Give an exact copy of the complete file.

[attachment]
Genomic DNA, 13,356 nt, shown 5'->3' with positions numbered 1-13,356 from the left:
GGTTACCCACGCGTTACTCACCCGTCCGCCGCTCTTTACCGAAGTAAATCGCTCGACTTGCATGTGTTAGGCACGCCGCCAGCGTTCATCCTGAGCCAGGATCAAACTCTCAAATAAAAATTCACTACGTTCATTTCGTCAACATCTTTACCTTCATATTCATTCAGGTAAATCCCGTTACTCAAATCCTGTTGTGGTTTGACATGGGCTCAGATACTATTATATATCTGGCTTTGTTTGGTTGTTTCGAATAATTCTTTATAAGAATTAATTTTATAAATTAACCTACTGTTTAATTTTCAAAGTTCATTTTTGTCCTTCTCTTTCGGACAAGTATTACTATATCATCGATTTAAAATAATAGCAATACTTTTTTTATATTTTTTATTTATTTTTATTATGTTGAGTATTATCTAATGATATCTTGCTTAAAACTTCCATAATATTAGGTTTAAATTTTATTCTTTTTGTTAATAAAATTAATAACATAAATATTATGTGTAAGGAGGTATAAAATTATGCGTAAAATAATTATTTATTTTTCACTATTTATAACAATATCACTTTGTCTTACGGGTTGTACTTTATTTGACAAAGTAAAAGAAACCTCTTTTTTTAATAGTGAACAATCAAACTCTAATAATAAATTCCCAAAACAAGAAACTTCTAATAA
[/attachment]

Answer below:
Genomic DNA, 13,356 nt, shown 5'->3' with positions numbered 1-13,356 from the left:
GGTTACCCACGCGTTACTCACCCGTCCGCCGCTCTTTACCGAAGTAAATCGCTCGACTTGCATGTGTTAGGCACGCCGCCAGCGTTCATCCTGAGCCAGGATCAAACTCTCAAATAAAAATTCACTACGTTCATTTCGTCAACATCTTTACCTTCATATTCATTCAGGTAAATCCCGTTACTCAAATCCTGTTGTGGTTTGACATGGGCTCAGATACTATTATATATCTGGCTTTGTTTGGTTGTTTCGAATAATTCTTTATAAGAATTAATTTTATAAATTAACCTACTGTTTAATTTTCAAAGTTCATTTTTGTCCTTCTCTTTCGGACAAGTATTACTATATCATCGATTTAAAATAATAGCAATACTTTTTTTATATTTTTTATTTATTTTTATTATGTTGAGTATTATCTAATGATATCTTGCTTAAAACTTCCATAATATTAGGTTTAAATTTTATTCTTTTTGTTAATAAAATTAATAACATAAATATTATGTGTAAGGAGGTATAAAATTATGCGTAAAATAATTATTTATTTTTCACTATTTATAACAATATCACTTTGTCTTACGGGTTGTACTTTATTTGACAAAGTAAAAGAAACCTCTTTTTTTAATAGTGAACAATCAAACTCTAATAATAAATTCCCAAAACAAGAAACTTCTAATAA